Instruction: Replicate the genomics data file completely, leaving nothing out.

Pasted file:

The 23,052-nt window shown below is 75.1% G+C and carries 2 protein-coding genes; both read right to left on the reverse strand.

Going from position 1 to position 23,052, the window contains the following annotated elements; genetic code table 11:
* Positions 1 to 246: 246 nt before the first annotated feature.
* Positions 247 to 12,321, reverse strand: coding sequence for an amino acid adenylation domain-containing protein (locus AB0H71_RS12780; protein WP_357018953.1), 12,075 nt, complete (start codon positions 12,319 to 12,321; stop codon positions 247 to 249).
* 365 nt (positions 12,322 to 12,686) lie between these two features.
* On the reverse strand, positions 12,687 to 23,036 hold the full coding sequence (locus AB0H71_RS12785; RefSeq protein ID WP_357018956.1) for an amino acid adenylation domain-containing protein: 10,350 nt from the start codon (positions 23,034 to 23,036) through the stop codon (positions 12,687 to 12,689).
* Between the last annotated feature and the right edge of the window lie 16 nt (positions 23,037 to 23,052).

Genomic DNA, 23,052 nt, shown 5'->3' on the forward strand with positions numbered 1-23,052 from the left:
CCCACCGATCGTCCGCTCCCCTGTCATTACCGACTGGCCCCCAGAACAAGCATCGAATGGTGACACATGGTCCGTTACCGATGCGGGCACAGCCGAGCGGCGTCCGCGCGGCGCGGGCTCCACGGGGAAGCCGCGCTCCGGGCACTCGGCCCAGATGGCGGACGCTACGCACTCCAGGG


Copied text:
The 23,052-nt window shown below is 75.1% G+C and carries 2 protein-coding genes; both read right to left on the reverse strand.

Going from position 1 to position 23,052, the window contains the following annotated elements; genetic code table 11:
* Positions 1 to 246: 246 nt before the first annotated feature.
* Positions 247 to 12,321, reverse strand: coding sequence for an amino acid adenylation domain-containing protein (locus AB0H71_RS12780; protein WP_357018953.1), 12,075 nt, complete (start codon positions 12,319 to 12,321; stop codon positions 247 to 249).
* 365 nt (positions 12,322 to 12,686) lie between these two features.
* On the reverse strand, positions 12,687 to 23,036 hold the full coding sequence (locus AB0H71_RS12785; RefSeq protein ID WP_357018956.1) for an amino acid adenylation domain-containing protein: 10,350 nt from the start codon (positions 23,034 to 23,036) through the stop codon (positions 12,687 to 12,689).
* Between the last annotated feature and the right edge of the window lie 16 nt (positions 23,037 to 23,052).

Genomic DNA, 23,052 nt, shown 5'->3' on the forward strand with positions numbered 1-23,052 from the left:
CCCACCGATCGTCCGCTCCCCTGTCATTACCGACTGGCCCCCAGAACAAGCATCGAATGGTGACACATGGTCCGTTACCGATGCGGGCACAGCCGAGCGGCGTCCGCGCGGCGCGGGCTCCACGGGGAAGCCGCGCTCCGGGCACTCGGCCCAGATGGCGGACGCTACGCACTCCAGGG